There’s nothing quite like the fresh scent of cut flowers floating through the air or the sight of your homegrown bouquets sitting on the kitchen counter.
However, when bringing cut flowers in from the garden, you may be inviting various bugs and creepy crawlies to come and visit, which aren’t always welcome – but what can you do to make sure that the majority stay outside?
To bring flowers into your house without bugs, cut the flowerheads before they are fully open to prevent access. You can also use a physical barrier like organza bags tied around the flower head. If the flowers are already cut, deter bugs by gently tapping the stems to shake off any remaining insects.
Although having an ant running around your counter won’t detract from the beauty of your bouquet, there are times when you just want to enjoy your flowers in peace. Fortunately, that’s easily achievable, so let’s get into it.
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How to have a fresh garden bouquet, minus the bugs
When you bring cut flowers in from the garden, there is always the chance that you may have some bugs coming along for the ride. This will be especially true for flowers picked when fully open, such as zinnias.
Garden flowers are grown in a very different environment than the bouquets you might be used to buying at the grocery store or florist.
Commercial flowers and bouquets are typically grown in massive quantities in other countries, so they are heavily processed with chemicals to keep away damaging insects and to survive the trip to the US.
So when you cut your armful of homegrown stems, don’t be surprised to see a stray ant or caterpillar poop on your kitchen counter later, especially if you garden with natural methods and avoid pesticides.
However, like many people, bugs may not be your favorite thing in your house. Don’t worry; there are many things you can do to keep the uninvited house guests to a minimum!
Top tips to follow when bringing cut flowers indoors
An ounce of prevention is worth a pound of cure, as they say. Here’s a list of the measures you can take for clean flower arrangements:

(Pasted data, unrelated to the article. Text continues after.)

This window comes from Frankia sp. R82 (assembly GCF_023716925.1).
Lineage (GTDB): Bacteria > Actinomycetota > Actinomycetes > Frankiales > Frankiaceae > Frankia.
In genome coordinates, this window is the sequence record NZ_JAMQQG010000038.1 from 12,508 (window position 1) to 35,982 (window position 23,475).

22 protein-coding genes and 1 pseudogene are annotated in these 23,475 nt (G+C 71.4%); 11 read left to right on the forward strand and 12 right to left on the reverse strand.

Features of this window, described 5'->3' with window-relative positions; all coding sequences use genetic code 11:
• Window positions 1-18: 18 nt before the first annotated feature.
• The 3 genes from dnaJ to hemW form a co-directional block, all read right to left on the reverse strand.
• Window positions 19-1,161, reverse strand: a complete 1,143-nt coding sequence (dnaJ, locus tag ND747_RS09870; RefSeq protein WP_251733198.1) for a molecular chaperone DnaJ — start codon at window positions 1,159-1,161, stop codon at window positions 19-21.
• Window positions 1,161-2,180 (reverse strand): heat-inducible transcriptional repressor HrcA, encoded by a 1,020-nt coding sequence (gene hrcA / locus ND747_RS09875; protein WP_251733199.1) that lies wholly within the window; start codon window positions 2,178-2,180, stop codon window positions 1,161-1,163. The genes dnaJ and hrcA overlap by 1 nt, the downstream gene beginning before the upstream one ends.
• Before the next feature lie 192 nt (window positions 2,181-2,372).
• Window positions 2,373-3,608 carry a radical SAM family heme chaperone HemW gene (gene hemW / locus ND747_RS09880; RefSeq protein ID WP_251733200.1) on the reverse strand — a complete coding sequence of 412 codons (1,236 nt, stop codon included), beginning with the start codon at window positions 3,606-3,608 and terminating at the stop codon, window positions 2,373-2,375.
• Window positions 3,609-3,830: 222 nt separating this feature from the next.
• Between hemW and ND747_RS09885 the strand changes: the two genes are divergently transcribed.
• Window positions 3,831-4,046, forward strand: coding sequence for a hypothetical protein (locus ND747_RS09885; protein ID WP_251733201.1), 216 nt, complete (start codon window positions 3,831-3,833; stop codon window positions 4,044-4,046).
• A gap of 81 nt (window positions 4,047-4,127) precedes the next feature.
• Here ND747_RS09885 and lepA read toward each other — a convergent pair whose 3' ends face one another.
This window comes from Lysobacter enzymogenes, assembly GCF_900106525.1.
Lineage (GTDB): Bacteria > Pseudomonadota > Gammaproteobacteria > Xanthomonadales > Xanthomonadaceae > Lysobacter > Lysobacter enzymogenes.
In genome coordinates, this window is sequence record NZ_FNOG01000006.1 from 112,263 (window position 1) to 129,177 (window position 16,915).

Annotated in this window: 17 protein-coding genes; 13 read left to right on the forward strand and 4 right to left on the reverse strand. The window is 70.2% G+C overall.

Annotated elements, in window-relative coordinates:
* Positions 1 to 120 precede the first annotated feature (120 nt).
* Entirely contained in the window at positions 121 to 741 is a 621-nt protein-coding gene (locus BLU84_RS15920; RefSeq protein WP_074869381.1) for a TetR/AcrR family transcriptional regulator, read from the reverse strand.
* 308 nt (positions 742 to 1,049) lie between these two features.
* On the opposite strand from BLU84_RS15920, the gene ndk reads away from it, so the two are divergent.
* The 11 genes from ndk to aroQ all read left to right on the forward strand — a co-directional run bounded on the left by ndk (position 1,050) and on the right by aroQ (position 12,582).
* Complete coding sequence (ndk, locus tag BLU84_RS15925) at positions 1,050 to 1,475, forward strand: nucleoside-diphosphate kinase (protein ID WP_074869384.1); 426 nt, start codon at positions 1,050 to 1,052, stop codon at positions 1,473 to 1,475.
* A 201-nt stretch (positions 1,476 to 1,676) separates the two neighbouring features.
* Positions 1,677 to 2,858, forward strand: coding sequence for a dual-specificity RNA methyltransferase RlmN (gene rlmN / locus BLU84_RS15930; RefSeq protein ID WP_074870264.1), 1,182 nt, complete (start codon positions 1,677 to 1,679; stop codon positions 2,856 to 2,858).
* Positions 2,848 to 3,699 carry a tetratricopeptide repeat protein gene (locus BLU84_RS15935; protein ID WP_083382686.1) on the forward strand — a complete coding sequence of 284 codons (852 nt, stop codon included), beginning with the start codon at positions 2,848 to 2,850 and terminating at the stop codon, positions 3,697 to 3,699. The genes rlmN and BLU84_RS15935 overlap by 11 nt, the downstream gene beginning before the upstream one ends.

1. Use organza bags as a physical barrier to protect flowers
The most practical way to prevent bugs from getting into your flower heads is to use a physical barrier such as an organza bag. Flower farmers often use them over their valuable flowers, such as dahlias, whose petals are delicious to many a garden insect, such as grasshoppers and cucumber beetles.
The bags will also help deter moths from laying eggs on leaves near the flower head, which can hatch into the tiny caterpillars that sometimes make their way into your house along with your flowers.
It may look strange to see tulle-like bags sprinkled throughout your garden, but it’s an effective way to keep your flower heads clean.
2. Do a visual check of your flowers for bugs
Once you’re in the garden and ready to cut, inspect your flower carefully. If you see any signs of bugs, simply blow them away, pick them off, or use a little paintbrush to brush them away. These methods work well with bugs such as ants, caterpillars, or earwigs but may not be as effective on insects that are more sticky or are more sneaky and like to hide, such as greenflies or spider mites.
4. Cut flowers at crack stage
Pick flowers with buds that are just about to open, such as sunflowers. These buds should have a slight color poking out(called the crack stage), which means the flowers are mature enough to bloom and won’t disappoint.
It may seem a little premature to pick buds rather than open flowers, but it is the best thing to do to increase the longevity of your flowers – the bouquet will last much longer, and the scent will be all that much sweeter.